Almost one in 10 admissions staff says that their university is making unconditional offers to students over the phone as the battle to recruit undergraduates heats up, a study has revealed.
The findings of the report by the University and College Union, which surveyed more than 2,100 staff involved in admissions, are likely to raise questions about the fairness and transparency of unconditional offers, whose use grew fourfold last year.
The offers, in which students are admitted on the basis of their predicted grades alone, were described as “grossly unfair”, “irresponsible” and “anticompetitive” in comments submitted to the UCU report, published on 18 June.
One admissions officer called the offers a “betrayal of school teachers who are trying to encourage their students to engage with school work”.
Unconditional offers put “undue pressure” on applicants to take up a place, said Sally Hunt, general secretary of the UCU, which is likely to seek a ban on their use this summer.
“We have heard of incidents where children are being phoned up and told that their offer will be made unconditional if they accept it as a firm choice,” Ms Hunt said. “What is the point of published entry requirements if they don’t apply to all students?”
According to the UCU survey, 27 per cent of respondents reported that their institution made unconditional offers, while 41 per cent said that their university did not. The remainder did not know.
Many respondents called for the admissions body Ucas to ban the practice, arguing that it offers an unfair advantage to some institutions. One respondent stated that “final application decisions should be made on achievement, not undetermined outcomes”.
Others claim that the practice gives an unfair edge to pupils from private schools, who are more likely to be predicted (and to achieve) A grades at A level, while some respondents described a wider “push for posh” students to raise their institution’s league table performance.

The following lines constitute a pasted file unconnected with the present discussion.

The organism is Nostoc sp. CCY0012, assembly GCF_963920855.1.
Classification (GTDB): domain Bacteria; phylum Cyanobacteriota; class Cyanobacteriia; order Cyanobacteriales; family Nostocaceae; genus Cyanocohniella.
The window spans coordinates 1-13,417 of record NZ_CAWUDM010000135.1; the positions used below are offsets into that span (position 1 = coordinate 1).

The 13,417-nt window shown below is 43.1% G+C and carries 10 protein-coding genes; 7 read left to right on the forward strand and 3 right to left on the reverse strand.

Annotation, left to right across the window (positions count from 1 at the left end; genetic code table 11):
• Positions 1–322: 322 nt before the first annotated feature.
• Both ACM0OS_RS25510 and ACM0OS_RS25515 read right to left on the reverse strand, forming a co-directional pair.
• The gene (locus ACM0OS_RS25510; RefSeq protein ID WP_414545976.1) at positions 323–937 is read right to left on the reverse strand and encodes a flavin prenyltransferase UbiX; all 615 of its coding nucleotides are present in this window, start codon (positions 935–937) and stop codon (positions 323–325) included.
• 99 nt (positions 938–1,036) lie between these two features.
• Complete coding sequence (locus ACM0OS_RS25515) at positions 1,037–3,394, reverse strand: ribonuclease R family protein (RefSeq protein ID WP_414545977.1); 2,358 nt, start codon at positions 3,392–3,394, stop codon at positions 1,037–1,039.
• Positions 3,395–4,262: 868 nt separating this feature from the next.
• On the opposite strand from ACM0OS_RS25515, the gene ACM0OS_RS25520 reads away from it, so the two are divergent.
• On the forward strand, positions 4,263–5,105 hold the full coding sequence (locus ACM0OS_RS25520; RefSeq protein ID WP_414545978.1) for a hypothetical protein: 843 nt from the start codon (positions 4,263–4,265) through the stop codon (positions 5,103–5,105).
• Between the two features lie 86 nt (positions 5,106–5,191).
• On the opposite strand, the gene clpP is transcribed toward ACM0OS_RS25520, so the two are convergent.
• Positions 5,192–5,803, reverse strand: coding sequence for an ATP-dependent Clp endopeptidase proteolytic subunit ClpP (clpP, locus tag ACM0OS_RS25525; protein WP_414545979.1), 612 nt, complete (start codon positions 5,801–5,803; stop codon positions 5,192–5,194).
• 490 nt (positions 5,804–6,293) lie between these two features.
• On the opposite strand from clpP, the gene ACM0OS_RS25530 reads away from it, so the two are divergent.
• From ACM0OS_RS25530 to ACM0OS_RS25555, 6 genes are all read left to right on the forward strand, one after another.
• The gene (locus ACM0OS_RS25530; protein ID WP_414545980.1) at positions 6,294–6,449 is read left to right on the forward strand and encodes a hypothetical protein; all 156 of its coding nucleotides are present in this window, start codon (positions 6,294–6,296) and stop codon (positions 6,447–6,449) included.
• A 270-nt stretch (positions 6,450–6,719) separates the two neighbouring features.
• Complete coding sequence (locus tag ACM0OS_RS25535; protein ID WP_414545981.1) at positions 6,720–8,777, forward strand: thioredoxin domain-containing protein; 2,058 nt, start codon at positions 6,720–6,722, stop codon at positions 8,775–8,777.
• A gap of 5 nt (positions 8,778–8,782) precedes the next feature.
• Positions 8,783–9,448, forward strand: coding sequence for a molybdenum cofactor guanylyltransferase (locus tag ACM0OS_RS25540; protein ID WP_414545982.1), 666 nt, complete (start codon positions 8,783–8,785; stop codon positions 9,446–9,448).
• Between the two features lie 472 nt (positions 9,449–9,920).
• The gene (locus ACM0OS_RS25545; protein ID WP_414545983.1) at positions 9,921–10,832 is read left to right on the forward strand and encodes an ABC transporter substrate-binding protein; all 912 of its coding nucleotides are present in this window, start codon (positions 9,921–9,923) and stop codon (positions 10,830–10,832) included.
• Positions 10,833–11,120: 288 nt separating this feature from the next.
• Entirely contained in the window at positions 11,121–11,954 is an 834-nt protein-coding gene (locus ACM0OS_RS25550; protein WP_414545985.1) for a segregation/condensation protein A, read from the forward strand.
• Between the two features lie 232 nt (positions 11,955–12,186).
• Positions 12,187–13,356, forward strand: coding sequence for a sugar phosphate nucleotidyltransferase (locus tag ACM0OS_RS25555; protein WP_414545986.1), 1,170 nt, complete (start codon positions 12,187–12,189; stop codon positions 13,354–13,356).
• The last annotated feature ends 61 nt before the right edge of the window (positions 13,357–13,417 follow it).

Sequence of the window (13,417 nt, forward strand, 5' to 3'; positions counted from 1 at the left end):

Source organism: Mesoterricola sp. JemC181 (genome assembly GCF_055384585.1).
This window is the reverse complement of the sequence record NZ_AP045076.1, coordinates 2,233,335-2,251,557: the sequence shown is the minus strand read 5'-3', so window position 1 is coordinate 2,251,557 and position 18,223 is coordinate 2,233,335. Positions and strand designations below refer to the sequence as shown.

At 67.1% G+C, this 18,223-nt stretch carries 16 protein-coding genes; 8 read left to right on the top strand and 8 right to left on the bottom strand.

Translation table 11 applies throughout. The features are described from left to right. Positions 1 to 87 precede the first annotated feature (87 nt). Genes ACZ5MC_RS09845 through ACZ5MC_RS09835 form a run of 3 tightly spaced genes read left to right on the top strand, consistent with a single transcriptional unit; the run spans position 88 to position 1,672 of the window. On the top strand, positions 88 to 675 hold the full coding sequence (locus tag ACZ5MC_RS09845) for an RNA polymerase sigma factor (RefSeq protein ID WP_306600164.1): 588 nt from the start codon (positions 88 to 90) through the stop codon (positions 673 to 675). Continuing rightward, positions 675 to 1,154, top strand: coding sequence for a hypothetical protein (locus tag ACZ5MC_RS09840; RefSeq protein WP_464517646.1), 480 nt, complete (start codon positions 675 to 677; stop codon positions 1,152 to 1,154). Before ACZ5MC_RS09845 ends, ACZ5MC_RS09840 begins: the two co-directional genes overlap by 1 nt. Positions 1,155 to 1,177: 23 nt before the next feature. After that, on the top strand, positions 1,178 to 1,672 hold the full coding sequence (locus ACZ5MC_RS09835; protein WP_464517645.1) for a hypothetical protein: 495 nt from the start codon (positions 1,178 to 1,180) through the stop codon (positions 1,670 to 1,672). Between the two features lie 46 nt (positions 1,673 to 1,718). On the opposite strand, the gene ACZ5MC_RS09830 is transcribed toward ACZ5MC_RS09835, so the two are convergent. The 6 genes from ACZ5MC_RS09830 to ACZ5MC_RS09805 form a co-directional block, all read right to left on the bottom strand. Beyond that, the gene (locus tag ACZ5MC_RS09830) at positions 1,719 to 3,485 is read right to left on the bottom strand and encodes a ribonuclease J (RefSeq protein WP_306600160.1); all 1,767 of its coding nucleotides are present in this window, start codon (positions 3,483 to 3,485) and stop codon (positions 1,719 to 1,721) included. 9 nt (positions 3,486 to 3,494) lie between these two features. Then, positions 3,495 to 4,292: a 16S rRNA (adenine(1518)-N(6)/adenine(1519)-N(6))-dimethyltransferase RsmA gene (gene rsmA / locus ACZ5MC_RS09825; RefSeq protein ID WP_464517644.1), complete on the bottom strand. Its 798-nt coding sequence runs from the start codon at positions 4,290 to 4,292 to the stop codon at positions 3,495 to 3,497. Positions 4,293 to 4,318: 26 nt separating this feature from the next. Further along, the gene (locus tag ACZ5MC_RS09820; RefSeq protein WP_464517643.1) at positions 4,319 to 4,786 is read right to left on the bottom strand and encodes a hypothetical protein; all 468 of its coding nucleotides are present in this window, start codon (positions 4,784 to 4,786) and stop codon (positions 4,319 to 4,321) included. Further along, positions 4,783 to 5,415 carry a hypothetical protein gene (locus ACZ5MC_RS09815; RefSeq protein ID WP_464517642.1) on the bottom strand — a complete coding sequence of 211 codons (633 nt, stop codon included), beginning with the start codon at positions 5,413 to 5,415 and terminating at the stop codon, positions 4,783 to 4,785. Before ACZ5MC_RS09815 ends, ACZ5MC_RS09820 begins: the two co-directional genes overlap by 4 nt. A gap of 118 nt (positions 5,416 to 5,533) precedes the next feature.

One respondent told the survey that the practice “directly works against the fair access agenda by discriminating against applicants with non-traditional backgrounds who are very unlikely to have uniformly high GCSE grades”. It also favoured pupils whose “teachers are used to the Ucas system and can read between the lines and make predictions accordingly”, he added.
Just one in 40 offers made to 18-year-olds in the 2014 applications cycle was unconditional, according to Ucas. Current indications, however, are that the use of such offers has risen by a similar amount to last year, with the total share of offers with an unconditional element likely to double in this admissions cycle, a Ucas spokesman said.
A Ucas analysis of institutions that offered large numbers of unconditional offers last year showed that they “did not appear to become materially more attractive to applicants when it came to choosing between offers”, he added.
The UCU survey also found that seven in 10 admissions staff backed a move to post-qualifications applications (PQA) – which has been rejected by the academy on multiple occasions over the past 20 years.
Calling for a “radical overhaul”, Ms Hunt said that a PQA system would “ensure students can accurately make the most of their potential [and] remove the pressure from schools to overestimate students’ marks in an effort to ensure they do not miss out”.